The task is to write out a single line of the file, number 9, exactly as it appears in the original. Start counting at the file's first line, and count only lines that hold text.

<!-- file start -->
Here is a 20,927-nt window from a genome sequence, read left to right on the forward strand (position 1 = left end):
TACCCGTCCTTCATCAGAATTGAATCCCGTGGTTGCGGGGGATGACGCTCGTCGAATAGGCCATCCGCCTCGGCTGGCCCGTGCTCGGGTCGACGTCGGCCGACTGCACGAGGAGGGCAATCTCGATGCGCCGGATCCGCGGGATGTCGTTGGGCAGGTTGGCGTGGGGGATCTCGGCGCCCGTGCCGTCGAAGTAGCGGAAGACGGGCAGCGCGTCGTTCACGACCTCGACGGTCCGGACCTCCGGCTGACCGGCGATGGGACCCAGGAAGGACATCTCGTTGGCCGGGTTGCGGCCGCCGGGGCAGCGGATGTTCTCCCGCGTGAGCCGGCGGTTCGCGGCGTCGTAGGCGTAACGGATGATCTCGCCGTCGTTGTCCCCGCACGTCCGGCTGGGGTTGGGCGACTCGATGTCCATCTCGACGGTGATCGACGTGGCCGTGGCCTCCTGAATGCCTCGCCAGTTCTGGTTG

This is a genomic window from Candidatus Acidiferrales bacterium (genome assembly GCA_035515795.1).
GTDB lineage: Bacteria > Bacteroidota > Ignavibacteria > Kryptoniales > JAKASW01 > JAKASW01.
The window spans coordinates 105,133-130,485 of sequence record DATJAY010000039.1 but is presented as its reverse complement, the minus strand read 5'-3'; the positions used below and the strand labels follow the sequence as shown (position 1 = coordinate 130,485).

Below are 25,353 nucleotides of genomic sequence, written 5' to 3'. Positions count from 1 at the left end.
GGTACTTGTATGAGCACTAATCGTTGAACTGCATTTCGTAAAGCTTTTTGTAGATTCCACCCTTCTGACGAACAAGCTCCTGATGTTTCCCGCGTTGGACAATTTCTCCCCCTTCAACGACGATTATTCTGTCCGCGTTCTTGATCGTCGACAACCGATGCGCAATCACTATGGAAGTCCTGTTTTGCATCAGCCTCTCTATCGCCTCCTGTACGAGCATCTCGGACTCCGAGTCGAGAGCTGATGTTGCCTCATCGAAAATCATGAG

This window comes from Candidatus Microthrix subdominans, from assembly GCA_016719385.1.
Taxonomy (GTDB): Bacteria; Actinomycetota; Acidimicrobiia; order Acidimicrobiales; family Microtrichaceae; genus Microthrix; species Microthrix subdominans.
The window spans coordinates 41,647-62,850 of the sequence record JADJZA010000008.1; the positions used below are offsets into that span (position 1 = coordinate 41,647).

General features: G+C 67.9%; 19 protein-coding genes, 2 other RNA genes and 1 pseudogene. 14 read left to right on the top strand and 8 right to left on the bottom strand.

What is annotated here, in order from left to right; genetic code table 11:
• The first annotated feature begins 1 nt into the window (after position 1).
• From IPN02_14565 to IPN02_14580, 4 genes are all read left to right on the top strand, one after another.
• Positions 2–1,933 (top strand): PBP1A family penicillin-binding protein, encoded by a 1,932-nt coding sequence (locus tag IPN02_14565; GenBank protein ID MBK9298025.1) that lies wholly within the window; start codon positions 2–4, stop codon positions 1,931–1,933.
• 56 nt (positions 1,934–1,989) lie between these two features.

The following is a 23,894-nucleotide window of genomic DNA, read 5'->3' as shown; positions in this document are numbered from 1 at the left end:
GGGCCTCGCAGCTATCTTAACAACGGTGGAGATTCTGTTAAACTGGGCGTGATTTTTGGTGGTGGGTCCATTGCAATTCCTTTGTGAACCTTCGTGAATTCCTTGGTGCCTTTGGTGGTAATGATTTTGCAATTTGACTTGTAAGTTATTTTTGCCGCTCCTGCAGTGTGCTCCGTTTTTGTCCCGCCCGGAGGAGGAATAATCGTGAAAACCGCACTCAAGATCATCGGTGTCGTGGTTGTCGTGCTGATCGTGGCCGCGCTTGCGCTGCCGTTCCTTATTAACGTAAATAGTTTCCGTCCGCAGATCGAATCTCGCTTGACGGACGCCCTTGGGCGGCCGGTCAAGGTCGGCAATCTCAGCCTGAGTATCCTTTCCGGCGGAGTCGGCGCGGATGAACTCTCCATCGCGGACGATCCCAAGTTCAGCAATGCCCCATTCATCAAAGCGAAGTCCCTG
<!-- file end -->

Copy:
Taxonomy (GTDB): Bacteria; Actinomycetota; Acidimicrobiia; order Acidimicrobiales; family Microtrichaceae; genus Microthrix; species Microthrix subdominans.